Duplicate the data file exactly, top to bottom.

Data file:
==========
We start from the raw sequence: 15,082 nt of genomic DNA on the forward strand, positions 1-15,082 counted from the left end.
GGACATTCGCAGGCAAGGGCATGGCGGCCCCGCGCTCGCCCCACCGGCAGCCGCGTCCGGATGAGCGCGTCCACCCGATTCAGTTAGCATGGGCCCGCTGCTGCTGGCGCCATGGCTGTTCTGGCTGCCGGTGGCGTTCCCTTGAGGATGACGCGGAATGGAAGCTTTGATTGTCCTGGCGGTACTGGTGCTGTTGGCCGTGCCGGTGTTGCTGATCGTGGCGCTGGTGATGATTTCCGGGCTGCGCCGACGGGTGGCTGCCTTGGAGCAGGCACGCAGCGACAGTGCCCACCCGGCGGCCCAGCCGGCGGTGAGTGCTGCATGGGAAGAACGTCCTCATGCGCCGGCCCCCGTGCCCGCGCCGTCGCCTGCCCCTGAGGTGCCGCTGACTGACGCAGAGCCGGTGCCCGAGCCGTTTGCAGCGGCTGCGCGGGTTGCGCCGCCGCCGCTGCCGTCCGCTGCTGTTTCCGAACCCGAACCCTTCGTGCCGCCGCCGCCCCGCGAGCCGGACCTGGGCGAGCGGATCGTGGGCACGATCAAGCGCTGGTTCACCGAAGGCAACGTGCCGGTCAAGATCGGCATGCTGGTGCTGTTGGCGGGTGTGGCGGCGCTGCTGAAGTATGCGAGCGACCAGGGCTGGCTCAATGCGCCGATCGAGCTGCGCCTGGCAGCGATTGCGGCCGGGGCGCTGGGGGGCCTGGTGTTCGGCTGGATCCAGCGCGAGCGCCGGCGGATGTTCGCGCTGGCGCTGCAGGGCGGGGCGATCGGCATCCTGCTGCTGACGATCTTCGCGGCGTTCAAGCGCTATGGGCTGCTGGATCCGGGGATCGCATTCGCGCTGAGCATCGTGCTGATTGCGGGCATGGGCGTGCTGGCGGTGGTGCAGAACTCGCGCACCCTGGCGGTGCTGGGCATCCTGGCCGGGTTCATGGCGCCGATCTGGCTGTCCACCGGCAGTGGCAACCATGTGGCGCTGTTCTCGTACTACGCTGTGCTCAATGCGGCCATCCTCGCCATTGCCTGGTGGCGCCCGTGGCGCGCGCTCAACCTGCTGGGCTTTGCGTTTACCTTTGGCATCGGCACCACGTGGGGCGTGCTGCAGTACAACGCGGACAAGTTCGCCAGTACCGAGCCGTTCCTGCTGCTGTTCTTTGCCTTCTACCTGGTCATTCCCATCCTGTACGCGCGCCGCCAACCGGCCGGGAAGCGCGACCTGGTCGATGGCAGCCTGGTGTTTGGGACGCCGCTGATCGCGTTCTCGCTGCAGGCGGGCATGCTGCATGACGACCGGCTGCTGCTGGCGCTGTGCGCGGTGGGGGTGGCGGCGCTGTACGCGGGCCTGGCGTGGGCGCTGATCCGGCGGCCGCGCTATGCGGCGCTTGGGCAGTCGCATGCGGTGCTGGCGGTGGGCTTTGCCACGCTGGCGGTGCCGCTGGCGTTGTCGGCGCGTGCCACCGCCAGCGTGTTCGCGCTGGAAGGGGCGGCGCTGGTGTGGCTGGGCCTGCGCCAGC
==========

We start from the raw sequence: 15,082 nt of genomic DNA on the forward strand, positions 1-15,082 counted from the left end.
GGACATTCGCAGGCAAGGGCATGGCGGCCCCGCGCTCGCCCCACCGGCAGCCGCGTCCGGATGAGCGCGTCCACCCGATTCAGTTAGCATGGGCCCGCTGCTGCTGGCGCCATGGCTGTTCTGGCTGCCGGTGGCGTTCCCTTGAGGATGACGCGGAATGGAAGCTTTGATTGTCCTGGCGGTACTGGTGCTGTTGGCCGTGCCGGTGTTGCTGATCGTGGCGCTGGTGATGATTTCCGGGCTGCGCCGACGGGTGGCTGCCTTGGAGCAGGCACGCAGCGACAGTGCCCACCCGGCGGCCCAGCCGGCGGTGAGTGCTGCATGGGAAGAACGTCCTCATGCGCCGGCCCCCGTGCCCGCGCCGTCGCCTGCCCCTGAGGTGCCGCTGACTGACGCAGAGCCGGTGCCCGAGCCGTTTGCAGCGGCTGCGCGGGTTGCGCCGCCGCCGCTGCCGTCCGCTGCTGTTTCCGAACCCGAACCCTTCGTGCCGCCGCCGCCCCGCGAGCCGGACCTGGGCGAGCGGATCGTGGGCACGATCAAGCGCTGGTTCACCGAAGGCAACGTGCCGGTCAAGATCGGCATGCTGGTGCTGTTGGCGGGTGTGGCGGCGCTGCTGAAGTATGCGAGCGACCAGGGCTGGCTCAATGCGCCGATCGAGCTGCGCCTGGCAGCGATTGCGGCCGGGGCGCTGGGGGGCCTGGTGTTCGGCTGGATCCAGCGCGAGCGCCGGCGGATGTTCGCGCTGGCGCTGCAGGGCGGGGCGATCGGCATCCTGCTGCTGACGATCTTCGCGGCGTTCAAGCGCTATGGGCTGCTGGATCCGGGGATCGCATTCGCGCTGAGCATCGTGCTGATTGCGGGCATGGGCGTGCTGGCGGTGGTGCAGAACTCGCGCACCCTGGCGGTGCTGGGCATCCTGGCCGGGTTCATGGCGCCGATCTGGCTGTCCACCGGCAGTGGCAACCATGTGGCGCTGTTCTCGTACTACGCTGTGCTCAATGCGGCCATCCTCGCCATTGCCTGGTGGCGCCCGTGGCGCGCGCTCAACCTGCTGGGCTTTGCGTTTACCTTTGGCATCGGCACCACGTGGGGCGTGCTGCAGTACAACGCGGACAAGTTCGCCAGTACCGAGCCGTTCCTGCTGCTGTTCTTTGCCTTCTACCTGGTCATTCCCATCCTGTACGCGCGCCGCCAACCGGCCGGGAAGCGCGACCTGGTCGATGGCAGCCTGGTGTTTGGGACGCCGCTGATCGCGTTCTCGCTGCAGGCGGGCATGCTGCATGACGACCGGCTGCTGCTGGCGCTGTGCGCGGTGGGGGTGGCGGCGCTGTACGCGGGCCTGGCGTGGGCGCTGATCCGGCGGCCGCGCTATGCGGCGCTTGGGCAGTCGCATGCGGTGCTGGCGGTGGGCTTTGCCACGCTGGCGGTGCCGCTGGCGTTGTCGGCGCGTGCCACCGCCAGCGTGTTCGCGCTGGAAGGGGCGGCGCTGGTGTGGCTGGGCCTGCGCCAGC